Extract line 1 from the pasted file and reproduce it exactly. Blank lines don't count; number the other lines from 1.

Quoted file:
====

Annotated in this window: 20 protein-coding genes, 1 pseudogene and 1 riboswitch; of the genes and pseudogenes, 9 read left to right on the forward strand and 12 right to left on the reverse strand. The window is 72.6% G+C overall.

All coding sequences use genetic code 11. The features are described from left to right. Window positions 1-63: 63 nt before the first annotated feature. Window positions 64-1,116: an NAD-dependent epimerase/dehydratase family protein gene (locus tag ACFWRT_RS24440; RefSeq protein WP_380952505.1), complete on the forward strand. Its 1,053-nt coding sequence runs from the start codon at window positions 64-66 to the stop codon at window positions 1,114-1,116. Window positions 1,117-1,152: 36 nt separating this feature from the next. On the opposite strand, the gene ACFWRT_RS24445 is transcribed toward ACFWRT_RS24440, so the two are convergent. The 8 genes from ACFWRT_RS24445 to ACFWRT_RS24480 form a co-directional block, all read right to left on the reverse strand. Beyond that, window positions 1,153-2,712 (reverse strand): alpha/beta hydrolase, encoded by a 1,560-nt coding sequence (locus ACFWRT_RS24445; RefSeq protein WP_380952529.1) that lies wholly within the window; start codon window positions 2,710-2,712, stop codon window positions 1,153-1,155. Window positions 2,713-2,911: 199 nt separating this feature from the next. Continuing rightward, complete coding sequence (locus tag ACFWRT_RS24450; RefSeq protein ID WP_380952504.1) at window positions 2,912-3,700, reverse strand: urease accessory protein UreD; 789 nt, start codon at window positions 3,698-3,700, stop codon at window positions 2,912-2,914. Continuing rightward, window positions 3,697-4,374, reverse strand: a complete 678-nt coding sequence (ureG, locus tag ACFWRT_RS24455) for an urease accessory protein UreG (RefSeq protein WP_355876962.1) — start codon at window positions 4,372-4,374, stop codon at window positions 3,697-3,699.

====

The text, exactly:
Annotated in this window: 20 protein-coding genes, 1 pseudogene and 1 riboswitch; of the genes and pseudogenes, 9 read left to right on the forward strand and 12 right to left on the reverse strand. The window is 72.6% G+C overall.